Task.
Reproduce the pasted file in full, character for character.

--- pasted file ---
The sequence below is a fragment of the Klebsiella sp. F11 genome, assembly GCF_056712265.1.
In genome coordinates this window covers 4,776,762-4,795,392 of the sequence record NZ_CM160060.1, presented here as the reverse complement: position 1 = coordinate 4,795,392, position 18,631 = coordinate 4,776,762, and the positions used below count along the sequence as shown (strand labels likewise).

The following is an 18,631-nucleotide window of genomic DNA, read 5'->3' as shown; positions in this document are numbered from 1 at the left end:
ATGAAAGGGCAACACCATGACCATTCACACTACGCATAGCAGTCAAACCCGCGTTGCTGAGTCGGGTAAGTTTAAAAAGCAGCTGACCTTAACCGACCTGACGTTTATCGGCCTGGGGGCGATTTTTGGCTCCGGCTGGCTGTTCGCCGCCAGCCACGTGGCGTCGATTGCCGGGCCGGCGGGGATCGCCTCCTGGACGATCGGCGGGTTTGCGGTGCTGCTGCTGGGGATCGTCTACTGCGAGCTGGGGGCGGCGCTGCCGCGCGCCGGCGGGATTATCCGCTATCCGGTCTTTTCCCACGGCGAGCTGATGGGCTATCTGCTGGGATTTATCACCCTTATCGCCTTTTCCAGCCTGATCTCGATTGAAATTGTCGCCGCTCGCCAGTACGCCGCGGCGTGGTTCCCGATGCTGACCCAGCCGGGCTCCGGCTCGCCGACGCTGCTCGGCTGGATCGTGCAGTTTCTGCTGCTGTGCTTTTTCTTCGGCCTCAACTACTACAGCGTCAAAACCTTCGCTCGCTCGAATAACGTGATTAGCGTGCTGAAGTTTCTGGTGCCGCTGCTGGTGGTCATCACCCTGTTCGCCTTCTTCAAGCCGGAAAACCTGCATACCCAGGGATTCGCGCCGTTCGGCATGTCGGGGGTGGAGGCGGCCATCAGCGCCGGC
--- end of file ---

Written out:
The sequence below is a fragment of the Klebsiella sp. F11 genome, assembly GCF_056712265.1.
In genome coordinates this window covers 4,776,762-4,795,392 of the sequence record NZ_CM160060.1, presented here as the reverse complement: position 1 = coordinate 4,795,392, position 18,631 = coordinate 4,776,762, and the positions used below count along the sequence as shown (strand labels likewise).

The following is an 18,631-nucleotide window of genomic DNA, read 5'->3' as shown; positions in this document are numbered from 1 at the left end:
ATGAAAGGGCAACACCATGACCATTCACACTACGCATAGCAGTCAAACCCGCGTTGCTGAGTCGGGTAAGTTTAAAAAGCAGCTGACCTTAACCGACCTGACGTTTATCGGCCTGGGGGCGATTTTTGGCTCCGGCTGGCTGTTCGCCGCCAGCCACGTGGCGTCGATTGCCGGGCCGGCGGGGATCGCCTCCTGGACGATCGGCGGGTTTGCGGTGCTGCTGCTGGGGATCGTCTACTGCGAGCTGGGGGCGGCGCTGCCGCGCGCCGGCGGGATTATCCGCTATCCGGTCTTTTCCCACGGCGAGCTGATGGGCTATCTGCTGGGATTTATCACCCTTATCGCCTTTTCCAGCCTGATCTCGATTGAAATTGTCGCCGCTCGCCAGTACGCCGCGGCGTGGTTCCCGATGCTGACCCAGCCGGGCTCCGGCTCGCCGACGCTGCTCGGCTGGATCGTGCAGTTTCTGCTGCTGTGCTTTTTCTTCGGCCTCAACTACTACAGCGTCAAAACCTTCGCTCGCTCGAATAACGTGATTAGCGTGCTGAAGTTTCTGGTGCCGCTGCTGGTGGTCATCACCCTGTTCGCCTTCTTCAAGCCGGAAAACCTGCATACCCAGGGATTCGCGCCGTTCGGCATGTCGGGGGTGGAGGCGGCCATCAGCGCCGGC